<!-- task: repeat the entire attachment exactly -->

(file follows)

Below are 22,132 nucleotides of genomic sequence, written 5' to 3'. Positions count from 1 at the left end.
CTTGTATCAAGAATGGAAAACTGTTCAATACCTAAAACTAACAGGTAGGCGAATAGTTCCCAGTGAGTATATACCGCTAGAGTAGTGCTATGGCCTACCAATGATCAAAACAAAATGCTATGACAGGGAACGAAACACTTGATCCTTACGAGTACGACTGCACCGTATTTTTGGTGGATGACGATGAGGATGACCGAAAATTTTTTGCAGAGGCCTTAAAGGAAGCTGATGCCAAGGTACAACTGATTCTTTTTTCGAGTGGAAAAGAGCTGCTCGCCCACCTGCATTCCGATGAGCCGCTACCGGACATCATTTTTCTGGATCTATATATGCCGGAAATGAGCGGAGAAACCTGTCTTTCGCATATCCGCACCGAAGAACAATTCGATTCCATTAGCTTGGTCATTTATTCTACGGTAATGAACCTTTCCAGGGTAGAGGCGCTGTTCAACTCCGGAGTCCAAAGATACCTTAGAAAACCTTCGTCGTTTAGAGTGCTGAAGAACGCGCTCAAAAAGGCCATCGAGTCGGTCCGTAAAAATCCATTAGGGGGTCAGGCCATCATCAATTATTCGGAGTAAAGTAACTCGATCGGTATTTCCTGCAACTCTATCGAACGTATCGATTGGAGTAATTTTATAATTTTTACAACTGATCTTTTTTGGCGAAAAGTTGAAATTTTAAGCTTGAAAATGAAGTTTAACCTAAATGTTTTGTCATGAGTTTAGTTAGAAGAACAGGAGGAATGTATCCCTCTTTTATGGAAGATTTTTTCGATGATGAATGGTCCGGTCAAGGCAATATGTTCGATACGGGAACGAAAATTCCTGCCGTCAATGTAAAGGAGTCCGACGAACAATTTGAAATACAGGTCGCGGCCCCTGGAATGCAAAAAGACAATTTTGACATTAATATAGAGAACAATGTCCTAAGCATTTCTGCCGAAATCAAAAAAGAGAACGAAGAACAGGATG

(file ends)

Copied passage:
Below are 22,132 nucleotides of genomic sequence, written 5' to 3'. Positions count from 1 at the left end.
CTTGTATCAAGAATGGAAAACTGTTCAATACCTAAAACTAACAGGTAGGCGAATAGTTCCCAGTGAGTATATACCGCTAGAGTAGTGCTATGGCCTACCAATGATCAAAACAAAATGCTATGACAGGGAACGAAACACTTGATCCTTACGAGTACGACTGCACCGTATTTTTGGTGGATGACGATGAGGATGACCGAAAATTTTTTGCAGAGGCCTTAAAGGAAGCTGATGCCAAGGTACAACTGATTCTTTTTTCGAGTGGAAAAGAGCTGCTCGCCCACCTGCATTCCGATGAGCCGCTACCGGACATCATTTTTCTGGATCTATATATGCCGGAAATGAGCGGAGAAACCTGTCTTTCGCATATCCGCACCGAAGAACAATTCGATTCCATTAGCTTGGTCATTTATTCTACGGTAATGAACCTTTCCAGGGTAGAGGCGCTGTTCAACTCCGGAGTCCAAAGATACCTTAGAAAACCTTCGTCGTTTAGAGTGCTGAAGAACGCGCTCAAAAAGGCCATCGAGTCGGTCCGTAAAAATCCATTAGGGGGTCAGGCCATCATCAATTATTCGGAGTAAAGTAACTCGATCGGTATTTCCTGCAACTCTATCGAACGTATCGATTGGAGTAATTTTATAATTTTTACAACTGATCTTTTTTGGCGAAAAGTTGAAATTTTAAGCTTGAAAATGAAGTTTAACCTAAATGTTTTGTCATGAGTTTAGTTAGAAGAACAGGAGGAATGTATCCCTCTTTTATGGAAGATTTTTTCGATGATGAATGGTCCGGTCAAGGCAATATGTTCGATACGGGAACGAAAATTCCTGCCGTCAATGTAAAGGAGTCCGACGAACAATTTGAAATACAGGTCGCGGCCCCTGGAATGCAAAAAGACAATTTTGACATTAATATAGAGAACAATGTCCTAAGCATTTCTGCCGAAATCAAAAAAGAGAACGAAGAACAGGATG